Ageing by the book: too many ticks and crosses


I like lists. Writing them. Ticking the boxes. Moving on.

But sometimes I feel my life is becoming one great list, or worse, a monstrous database of lists within lists within lists.

A scatty bitsiness pervades my life.

I hear many retired people say they are busier than ever. Busy is good … up to a point.

But I don’t want my life to be bitsy or busy-busy. I don’t want to be swamped by daily, weekly, or monthly tasks, all apparently urgent and important. Life must have a shape, a larger structure.

I don’t like life to consist of management. That sort of list never ends. Daily, weekly, monthly, yearly tasks, tick tick tick tick tick. Clean the fridge, clear the drains, email notice of AGM, prepare the AirBnB suite for guests, pay tax, sort out a software problem, update a website…

Business-as-usual appointments never end either: gym, pool, choir, dance rehearsal, grandchild, dentist, Soup Kitchen, hearing clinic… All good or at least necessary, the etceteras would fill my computer screen.

Projects also produce a lot of lists. Adventures are projects: book the event, book the motel, book the plane, pack up, get on the plane… But at least ticking off that sort of list is fun!

I like projects. A project does have an end, you know when it’s finished, and completing it brings enormous satisfaction. My problem is that I’ve always got several on the go. 

I’m having a tantrum because I’ve just done a course on Strategies for successful ageing

The course from Trinity College in Dublin was excellent. I learned about new research, gained new insights and had old ones validated, and enjoyed some mild online socialising with other students.

Trouble is, each week brought new obligations, new lists, tasks to add to the lists. (As a well run MOOC ought to do!) For example:

  • Measure your own ageism
  • Improve focus
  • Learn something new
  • Introduce novelty
  • Map your wellbeing
  • Manage fear and worry
  • Fix your eating habits
  • Exercise in specific ways
  • Perform your life audit
  • Monitor your social engagement
  • Plan a street party
  • Try a strategy for being creative.

I know that all the guidelines in the course are spot on, based on excellent research, sifted by experts. But too much, too much, too many! Especially when I’ve just worked my way through my very own life audit.

(See my Boot Camp for Old Age if you can be bothered.)

So how to give later life a shape all its own, an elegant shape?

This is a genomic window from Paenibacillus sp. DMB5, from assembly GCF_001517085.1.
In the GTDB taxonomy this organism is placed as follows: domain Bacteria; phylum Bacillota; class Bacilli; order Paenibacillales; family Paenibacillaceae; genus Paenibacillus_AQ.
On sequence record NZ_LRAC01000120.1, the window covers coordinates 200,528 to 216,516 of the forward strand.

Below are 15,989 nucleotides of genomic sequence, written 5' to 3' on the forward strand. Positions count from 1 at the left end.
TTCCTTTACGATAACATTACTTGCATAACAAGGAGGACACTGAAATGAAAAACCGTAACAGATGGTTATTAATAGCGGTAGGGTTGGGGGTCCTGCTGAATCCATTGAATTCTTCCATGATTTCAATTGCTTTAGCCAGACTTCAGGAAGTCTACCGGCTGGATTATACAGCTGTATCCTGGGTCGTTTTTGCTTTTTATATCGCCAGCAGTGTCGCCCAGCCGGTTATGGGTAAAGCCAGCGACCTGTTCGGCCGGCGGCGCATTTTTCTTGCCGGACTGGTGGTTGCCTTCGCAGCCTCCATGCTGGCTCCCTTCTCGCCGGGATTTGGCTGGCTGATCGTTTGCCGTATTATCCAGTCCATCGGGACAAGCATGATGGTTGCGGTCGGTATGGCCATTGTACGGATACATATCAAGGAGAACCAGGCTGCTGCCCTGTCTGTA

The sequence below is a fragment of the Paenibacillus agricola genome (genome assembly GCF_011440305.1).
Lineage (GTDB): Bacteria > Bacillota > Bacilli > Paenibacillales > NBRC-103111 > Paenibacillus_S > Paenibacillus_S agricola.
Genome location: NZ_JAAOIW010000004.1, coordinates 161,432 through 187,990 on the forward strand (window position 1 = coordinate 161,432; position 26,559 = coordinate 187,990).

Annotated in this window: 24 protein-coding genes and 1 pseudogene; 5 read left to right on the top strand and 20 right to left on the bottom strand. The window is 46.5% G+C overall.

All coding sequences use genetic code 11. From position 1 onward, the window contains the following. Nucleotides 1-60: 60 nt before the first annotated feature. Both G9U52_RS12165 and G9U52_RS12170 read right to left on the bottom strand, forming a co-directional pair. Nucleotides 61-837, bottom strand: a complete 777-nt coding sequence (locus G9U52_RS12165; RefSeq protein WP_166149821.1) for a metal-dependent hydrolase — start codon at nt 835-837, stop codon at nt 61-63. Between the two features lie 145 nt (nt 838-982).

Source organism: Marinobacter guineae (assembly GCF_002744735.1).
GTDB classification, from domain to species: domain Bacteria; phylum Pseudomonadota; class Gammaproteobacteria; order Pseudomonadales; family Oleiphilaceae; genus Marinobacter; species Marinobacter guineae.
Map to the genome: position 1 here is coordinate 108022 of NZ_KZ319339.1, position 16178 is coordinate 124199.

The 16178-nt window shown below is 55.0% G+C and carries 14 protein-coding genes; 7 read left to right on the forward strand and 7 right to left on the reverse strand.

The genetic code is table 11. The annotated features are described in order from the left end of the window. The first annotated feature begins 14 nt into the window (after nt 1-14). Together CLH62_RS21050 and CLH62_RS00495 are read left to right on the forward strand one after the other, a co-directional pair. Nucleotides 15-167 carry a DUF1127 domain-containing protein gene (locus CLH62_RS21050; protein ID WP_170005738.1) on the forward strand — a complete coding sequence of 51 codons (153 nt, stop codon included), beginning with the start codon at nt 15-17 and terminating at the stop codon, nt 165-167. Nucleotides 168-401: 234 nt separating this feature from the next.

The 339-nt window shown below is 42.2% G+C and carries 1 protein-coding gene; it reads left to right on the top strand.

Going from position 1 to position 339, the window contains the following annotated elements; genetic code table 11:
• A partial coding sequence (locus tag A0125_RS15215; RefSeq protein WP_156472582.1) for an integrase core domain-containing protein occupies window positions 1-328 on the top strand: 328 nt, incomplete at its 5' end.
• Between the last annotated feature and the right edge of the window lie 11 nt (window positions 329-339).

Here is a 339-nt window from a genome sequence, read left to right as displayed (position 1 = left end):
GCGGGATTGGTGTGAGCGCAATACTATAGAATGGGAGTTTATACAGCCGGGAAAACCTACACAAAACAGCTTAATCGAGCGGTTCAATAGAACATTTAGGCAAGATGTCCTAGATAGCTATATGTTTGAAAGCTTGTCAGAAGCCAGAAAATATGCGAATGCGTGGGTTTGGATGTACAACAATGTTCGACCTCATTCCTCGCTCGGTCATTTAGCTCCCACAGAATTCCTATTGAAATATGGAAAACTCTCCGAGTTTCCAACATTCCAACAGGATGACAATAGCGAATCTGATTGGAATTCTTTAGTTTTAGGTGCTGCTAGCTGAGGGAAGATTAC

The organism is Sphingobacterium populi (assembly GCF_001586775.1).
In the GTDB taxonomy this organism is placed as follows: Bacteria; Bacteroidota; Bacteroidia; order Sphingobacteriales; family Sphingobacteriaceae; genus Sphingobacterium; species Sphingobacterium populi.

How to escape listomania?

At least half of the students on the course have figured this out for themselves, no sweat. They don’t feel a duty to improve themselves. They’re not getting their knickers in a twist. They feel just fine the way they are.

Where did I get that idea? Today I analysed (in a rough and ready way) the most recent 100 comments on one of the lectures on creativity. These amateurish statistics bear out my general impressions of the course, which is studied chiefly by people of at least 50 years old, as far as I can tell.

  • 45 were happy with their level of creativity and planned no change.
  • 31 had experimented with new creative outlets, or planned to.
  • 24 were non-committal, discussing the topic of creativity in general terms.

I figure — quit the list making. I’m doing fine, that’s obvious, and I didn’t need 5 weeks lite-study to learn that.

Nevertheless I will rejoice when one of my various projects swells up and dominates my days and weeks. Then those picky pecky pesky petty lists will fade into the background of my life.

All is well. Relaxxx…

11 thoughts on “Ageing by the book: too many ticks and crosses

  1. Bernadette says:

    Sometimes the effort to stay vital and engaged in life can become an overwhelming task.

    1. And that is surely an unsustainable contradiction in terms! Let’s take the bonus years more lightly.

  2. 1. Lively piece
    2. Er … that’s it!

    1. A perfectly sized and structured list.

  3. toutparmoi says:

    I’ve never been much of a one for lists, except when I lack a sense of achievement. Then I’ll draw up a list for the sheer pleasure of ticking stuff off. And I can think, wow, you have been busy. Mind you, my lists are likely to include things like: paint toenails, take library books back, water plants. Nothing too arduous.

    1. When I was a heavy-duty mother of four young children, my ego-boosting lists included trivia like “make beds” “clean teeth” — otherwise at the end of the day I would feel I had done nothing at all.

  4. Robyn Haynes says:

    Lists have a place – just not mine! Unless they’re about marbles and losing them.

    1. I remember marbles. Beautiful, useful, tradable, colourful marbles. Being spherical, they will not stay in a straight line long enough to become a list. Away they go in all directions. Yay.

      1. Robyn Haynes says:

        Somewhat like thoughts – the creative kind!

  5. Listomania — an apt term. I like to feel purposeful, and sometimes few things get ticked off Today’s list, but who cares? It becomes Tomorrow’s list. When a daughter was drawing a picture of family members I saw Me. “What’s that?” I asked about a square shape in my hand. “A list!” That was nearly 40 years ago and I’ve never found a cure. Don’t need one. Don’t want one.

    1. Exactly. Whatever works! Lists have a life of their own. How funny, your daughter-story! Phones are the new hands. Nobody saw me writing a list of blog topics 🙂